A rogue is a rogue is a rogue: US foreign policy and the Korean nuclear crisis

Bleiker, R. (2003) A rogue is a rogue is a rogue: US foreign policy and the Korean nuclear crisis. International Affairs, 79 4: 719-737. doi:10.1111/1468-2346.00333

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Author Bleiker, R.
Title A rogue is a rogue is a rogue: US foreign policy and the Korean nuclear crisis
Journal name International Affairs   Check publisher's open access policy
ISSN 0020-5850
Publication date 2003-07
Sub-type Article (original research)
DOI 10.1111/1468-2346.00333
Volume 79
Issue 4
Start page 719
End page 737
Total pages 19
Editor C. Soper
J. Delaney
Place of publication Oxford, U.K.
Publisher Blackwell Publishing
Collection year 2003
Language eng
Subject C1
360100 Political Science
750701 Understanding international relations
1605 Policy and Administration
1606 Political Science
Abstract Two nuclear crises recently haunted the Korean peninsula, one in 1993/4, the other in 2002/3. In each case the events-were strikingly similar: North Korea made public its ambition to acquire nuclear weapons and withdrew from the Nonproliferation Treaty. Then the situation rapidly deteriorated until the peninsular was literally on the verge of war. The dangers of North Korea's actions, often interpreted as nuclear brinkmanship, are evident. and much discussed, but not so the underlying patterns that have shaped the conflict in the first place. This article sheds light on some of them. It examines the role of the United States in the crisis, arguing that Washington's inability to see North Korea as anything but a threatening 'rogue state' seriously hinders both an adequate understanding and possible resolution of the conflict. Particularly significant is the current policy of pre-emptive strikes against rogue states, for it reinforces half a century of American nuclear threats towards North Korea. The problematic role of these threats has been largely obscured, not least because the highly technical discourse of security analysis has managed to present the strategic situation on the peninsula in a manner that attributes responsibility for the crisis solely to North Korea's actions, even if the situation is in reality far more complex and interactive.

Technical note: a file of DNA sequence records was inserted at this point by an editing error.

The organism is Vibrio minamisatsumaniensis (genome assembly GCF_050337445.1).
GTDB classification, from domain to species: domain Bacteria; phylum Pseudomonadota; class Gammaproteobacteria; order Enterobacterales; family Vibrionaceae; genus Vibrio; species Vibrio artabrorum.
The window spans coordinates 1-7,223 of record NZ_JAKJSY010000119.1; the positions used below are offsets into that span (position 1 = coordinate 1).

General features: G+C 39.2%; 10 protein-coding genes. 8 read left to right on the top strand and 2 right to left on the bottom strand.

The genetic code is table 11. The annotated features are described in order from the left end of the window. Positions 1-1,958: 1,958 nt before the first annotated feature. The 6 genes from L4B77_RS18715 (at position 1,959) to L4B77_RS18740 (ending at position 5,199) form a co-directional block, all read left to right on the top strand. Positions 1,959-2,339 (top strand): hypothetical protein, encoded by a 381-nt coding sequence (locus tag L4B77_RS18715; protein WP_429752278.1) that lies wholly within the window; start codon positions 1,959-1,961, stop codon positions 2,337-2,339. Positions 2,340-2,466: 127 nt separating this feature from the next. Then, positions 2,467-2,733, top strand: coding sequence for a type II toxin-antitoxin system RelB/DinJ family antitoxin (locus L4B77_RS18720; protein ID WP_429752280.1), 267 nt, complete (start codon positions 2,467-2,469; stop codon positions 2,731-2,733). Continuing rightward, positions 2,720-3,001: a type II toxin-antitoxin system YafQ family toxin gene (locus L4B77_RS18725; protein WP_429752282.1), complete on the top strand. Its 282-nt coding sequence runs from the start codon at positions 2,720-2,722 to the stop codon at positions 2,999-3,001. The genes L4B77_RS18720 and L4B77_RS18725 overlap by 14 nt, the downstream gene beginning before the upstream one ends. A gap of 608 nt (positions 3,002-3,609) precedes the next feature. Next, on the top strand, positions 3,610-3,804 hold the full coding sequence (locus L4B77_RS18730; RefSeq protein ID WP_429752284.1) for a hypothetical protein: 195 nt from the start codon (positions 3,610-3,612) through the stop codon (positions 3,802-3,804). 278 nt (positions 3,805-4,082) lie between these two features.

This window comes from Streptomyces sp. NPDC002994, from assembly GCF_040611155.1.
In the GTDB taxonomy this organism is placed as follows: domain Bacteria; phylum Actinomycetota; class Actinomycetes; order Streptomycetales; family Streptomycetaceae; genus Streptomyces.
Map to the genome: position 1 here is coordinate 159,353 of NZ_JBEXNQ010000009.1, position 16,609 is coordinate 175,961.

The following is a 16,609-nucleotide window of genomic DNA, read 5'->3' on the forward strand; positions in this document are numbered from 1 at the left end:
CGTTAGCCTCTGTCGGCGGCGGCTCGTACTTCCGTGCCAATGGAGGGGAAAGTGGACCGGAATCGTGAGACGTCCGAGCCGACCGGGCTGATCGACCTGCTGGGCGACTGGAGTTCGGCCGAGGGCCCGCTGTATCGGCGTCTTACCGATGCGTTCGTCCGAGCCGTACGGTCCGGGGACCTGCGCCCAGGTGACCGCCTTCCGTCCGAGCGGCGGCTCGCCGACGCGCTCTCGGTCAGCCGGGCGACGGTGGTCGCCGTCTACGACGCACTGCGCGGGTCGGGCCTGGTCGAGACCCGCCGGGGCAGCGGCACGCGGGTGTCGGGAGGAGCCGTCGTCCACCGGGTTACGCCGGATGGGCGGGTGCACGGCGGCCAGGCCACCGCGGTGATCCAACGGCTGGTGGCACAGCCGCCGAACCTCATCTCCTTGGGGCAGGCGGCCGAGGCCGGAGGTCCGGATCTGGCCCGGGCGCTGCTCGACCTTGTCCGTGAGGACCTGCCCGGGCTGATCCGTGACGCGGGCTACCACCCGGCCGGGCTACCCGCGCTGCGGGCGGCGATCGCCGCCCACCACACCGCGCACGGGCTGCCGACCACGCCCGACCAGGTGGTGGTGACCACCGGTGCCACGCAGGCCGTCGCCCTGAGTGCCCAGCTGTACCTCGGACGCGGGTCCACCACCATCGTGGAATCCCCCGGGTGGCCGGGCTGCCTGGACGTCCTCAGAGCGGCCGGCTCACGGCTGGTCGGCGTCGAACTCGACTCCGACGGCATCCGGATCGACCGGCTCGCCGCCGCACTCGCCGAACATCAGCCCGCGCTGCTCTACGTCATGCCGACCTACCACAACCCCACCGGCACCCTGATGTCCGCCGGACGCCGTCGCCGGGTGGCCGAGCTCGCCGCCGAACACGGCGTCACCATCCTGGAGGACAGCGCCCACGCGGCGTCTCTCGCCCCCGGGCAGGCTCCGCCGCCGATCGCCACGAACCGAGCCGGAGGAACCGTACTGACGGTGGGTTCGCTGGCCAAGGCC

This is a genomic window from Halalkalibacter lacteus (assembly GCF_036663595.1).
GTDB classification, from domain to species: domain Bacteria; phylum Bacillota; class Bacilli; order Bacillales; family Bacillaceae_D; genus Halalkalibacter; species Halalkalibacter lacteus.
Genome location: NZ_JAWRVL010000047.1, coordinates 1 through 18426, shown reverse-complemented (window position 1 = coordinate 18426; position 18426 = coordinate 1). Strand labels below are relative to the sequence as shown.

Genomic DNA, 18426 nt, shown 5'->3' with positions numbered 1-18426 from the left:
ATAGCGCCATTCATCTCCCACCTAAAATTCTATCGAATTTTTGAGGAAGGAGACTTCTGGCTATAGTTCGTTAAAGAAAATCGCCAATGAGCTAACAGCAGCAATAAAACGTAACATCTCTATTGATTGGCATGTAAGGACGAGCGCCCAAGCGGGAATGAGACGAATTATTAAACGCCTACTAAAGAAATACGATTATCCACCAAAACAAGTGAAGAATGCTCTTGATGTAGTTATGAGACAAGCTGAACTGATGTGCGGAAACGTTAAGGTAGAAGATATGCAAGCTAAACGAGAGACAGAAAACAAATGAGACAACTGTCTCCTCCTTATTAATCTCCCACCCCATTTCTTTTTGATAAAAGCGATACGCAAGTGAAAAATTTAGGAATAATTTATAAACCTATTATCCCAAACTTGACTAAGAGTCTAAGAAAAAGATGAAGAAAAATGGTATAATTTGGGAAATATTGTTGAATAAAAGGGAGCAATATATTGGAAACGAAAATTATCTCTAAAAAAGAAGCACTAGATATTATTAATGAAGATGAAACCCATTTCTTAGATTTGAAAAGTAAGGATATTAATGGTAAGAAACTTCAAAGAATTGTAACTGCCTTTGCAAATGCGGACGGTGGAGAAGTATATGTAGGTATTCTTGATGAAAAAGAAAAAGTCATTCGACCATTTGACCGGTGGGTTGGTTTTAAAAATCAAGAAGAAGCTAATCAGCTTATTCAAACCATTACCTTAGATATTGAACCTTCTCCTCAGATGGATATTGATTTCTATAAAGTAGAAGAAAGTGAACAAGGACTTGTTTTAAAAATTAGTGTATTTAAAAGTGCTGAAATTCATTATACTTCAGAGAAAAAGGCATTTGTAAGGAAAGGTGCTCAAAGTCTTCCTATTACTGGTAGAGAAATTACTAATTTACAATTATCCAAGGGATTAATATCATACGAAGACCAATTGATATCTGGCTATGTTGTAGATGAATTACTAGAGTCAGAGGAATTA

Keyword International Relations
Q-Index Code C1

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Created: Wed, 15 Aug 2007, 02:28:06 EST